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By: Brendan Duffy on February 14th, 2020

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Chasing the Dream: Getting to the Next Level (of Sleep) in the Minor Leagues

MLB and Sleep | Sleep and Athletics | Athletes and Sleep

They call it “the grind.” Long bus rides, late night fast food, hotels of bad and mediocre quality, roommates that snore louder than any home run hometown crowd noise, and living conditions that can be anything from air mattresses, to stolen motel pillows or even dog beds on a bus floor.

Minor League Baseball and Sleep Needs

Much has been made of the need for proper and clean sleep in order to perform at the major league level, yet little is being done for those players in the minor leagues who are hoping to make it to “the show.”

This became apparent to me when a Minor League Baseball general manager reached out to me and said that much is being done for major league players now with regard to “teaching sleep,” but nothing is being done for the many minor league players and the coaches at that level. He wanted a few tips that might ease the burden for his 200 players and many coaches in his minor league system.

I had the good fortune and opportunity to touch base with two former minor leaguers to pick their brains as to what they experienced as far as sleep obstacles during their minor league playing days and nights.

Nick Lockwood was a multiple position infielder in the Minnesota Twins organization while Drew Milligan was a 6’6” pitcher drafted by the Kansas City Royals in 2015. Both related similar themes of long bus rides and inconsistent schedules that made it hard to get the required recovery sleep needed to excel, much less compete, at their potential.

While getting drafted by a Major League Baseball team is a dream come true, the reality is that, for many, it is the beginning of a battle to perform under very stressful and sleep-deprived conditions. The idea of actually getting nine hours of sleep, as many elite athletes require, is the new dream for many newly minted aspiring major league prospects.

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This can be even more of an obstacle for those players who are drafted straight out of high school and have never scheduled their downtime away from home for themselves.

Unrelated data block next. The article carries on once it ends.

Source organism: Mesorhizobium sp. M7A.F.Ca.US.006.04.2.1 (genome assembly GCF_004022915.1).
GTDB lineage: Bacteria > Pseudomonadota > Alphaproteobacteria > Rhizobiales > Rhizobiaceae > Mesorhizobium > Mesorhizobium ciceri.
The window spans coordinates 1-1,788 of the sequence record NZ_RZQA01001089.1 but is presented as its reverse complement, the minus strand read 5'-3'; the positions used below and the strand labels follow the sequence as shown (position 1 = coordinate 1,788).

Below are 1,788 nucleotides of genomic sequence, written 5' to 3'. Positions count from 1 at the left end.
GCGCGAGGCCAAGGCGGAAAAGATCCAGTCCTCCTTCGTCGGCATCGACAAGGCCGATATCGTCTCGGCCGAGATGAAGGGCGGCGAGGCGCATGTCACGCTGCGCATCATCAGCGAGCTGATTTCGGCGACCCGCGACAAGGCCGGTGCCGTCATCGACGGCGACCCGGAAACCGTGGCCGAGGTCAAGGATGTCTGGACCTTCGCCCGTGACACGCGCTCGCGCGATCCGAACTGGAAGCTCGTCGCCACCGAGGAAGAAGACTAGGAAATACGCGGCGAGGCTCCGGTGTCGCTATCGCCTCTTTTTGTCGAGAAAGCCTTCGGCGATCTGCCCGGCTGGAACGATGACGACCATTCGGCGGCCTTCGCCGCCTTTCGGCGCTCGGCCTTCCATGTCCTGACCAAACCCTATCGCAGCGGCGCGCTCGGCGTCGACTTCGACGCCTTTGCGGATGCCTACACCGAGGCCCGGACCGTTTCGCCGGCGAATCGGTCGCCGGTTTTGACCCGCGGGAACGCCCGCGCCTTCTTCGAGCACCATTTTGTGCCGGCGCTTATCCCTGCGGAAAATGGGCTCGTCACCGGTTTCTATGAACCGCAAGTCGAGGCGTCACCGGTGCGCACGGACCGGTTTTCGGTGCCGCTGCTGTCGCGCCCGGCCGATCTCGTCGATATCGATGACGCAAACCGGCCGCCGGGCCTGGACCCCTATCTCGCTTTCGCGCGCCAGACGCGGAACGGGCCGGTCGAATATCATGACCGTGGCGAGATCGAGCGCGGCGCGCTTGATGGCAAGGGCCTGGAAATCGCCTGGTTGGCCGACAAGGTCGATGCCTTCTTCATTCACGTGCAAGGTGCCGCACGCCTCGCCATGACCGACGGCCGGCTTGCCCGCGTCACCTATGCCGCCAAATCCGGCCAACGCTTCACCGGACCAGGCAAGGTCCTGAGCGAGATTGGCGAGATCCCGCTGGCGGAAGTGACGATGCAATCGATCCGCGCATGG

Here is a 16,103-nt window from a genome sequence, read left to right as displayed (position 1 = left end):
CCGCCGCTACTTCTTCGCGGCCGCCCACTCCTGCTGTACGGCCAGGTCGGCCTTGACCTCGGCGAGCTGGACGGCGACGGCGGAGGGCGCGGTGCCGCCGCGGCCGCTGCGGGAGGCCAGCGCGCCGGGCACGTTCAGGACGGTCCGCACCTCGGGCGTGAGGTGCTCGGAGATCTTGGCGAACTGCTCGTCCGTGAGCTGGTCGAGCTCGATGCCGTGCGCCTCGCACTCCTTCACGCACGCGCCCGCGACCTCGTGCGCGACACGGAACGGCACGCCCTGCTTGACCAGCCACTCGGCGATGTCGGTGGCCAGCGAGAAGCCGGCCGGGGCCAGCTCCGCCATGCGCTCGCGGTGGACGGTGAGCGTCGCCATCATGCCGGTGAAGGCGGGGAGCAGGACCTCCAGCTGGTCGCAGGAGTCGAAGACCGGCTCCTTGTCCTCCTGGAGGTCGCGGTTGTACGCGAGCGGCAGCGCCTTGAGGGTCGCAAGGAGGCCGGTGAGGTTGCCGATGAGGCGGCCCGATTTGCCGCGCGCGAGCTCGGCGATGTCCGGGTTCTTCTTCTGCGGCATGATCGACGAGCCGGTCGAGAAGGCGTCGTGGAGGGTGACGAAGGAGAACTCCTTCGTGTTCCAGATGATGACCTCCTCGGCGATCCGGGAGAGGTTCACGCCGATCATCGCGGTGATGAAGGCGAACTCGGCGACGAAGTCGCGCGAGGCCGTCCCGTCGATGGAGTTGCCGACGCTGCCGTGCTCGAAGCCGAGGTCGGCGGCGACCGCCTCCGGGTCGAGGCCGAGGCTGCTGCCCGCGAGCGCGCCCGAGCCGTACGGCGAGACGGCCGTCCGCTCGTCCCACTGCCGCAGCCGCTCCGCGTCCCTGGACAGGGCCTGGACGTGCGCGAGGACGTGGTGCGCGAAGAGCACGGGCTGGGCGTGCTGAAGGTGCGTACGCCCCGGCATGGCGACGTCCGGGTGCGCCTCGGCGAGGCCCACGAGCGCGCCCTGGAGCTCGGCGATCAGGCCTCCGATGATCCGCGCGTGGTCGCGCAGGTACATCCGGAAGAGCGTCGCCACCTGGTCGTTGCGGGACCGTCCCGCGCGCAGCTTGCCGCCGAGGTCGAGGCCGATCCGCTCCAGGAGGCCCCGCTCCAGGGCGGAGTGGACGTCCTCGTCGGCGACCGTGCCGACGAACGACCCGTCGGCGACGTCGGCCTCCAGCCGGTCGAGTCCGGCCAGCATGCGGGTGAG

This was the case for infielder Lockwood, a ninth round draft pick of the Minnesota Twins. Lockwood related that as the demands for sleep increased due to the more intense schedule of a professional as compared with high school baseball, the temptations and new latitude to make your own schedule also reaped havoc for a while. “Sleep changed drastically,” says Lockwood. “I needed more sleep to perform. But this was also my first long-term venture away from home, so later nights did start to happen.”

Former pitcher Drew Milligan relates that “Sleep in the minors is very inconsistent, to say the least. In high school, it’s easy to stick to a routine.”

Another area that could add stress to the situation is those players from other countries who may not speak English and are perhaps reluctant to speak up about sleep problems they may face during this complex transition. And if players have families of their own, that is yet another stress on them that could impact sleep.


Can lack of Sleep derail baseball player's opportunities to make it to the major leagues? 

Sleep is important for many reasons, and especially for athletes who are performing at the elite level. It plays a big part in reaction time and mood as well as perception of pain and fatigue. These are certainly areas that a minor league player would want to pay attention to. Add to that the impact of sleep as a major part of recovery and you wonder why no one has ever worked with minor league teams to offer some instructions to these highly regarded prospects.

A study done back in 2012 from Vanderbilt indicated that the long season and the fatigue that overtakes the MLB teams is responsible for hitters becoming less disciplined and swinging at more bad pitches.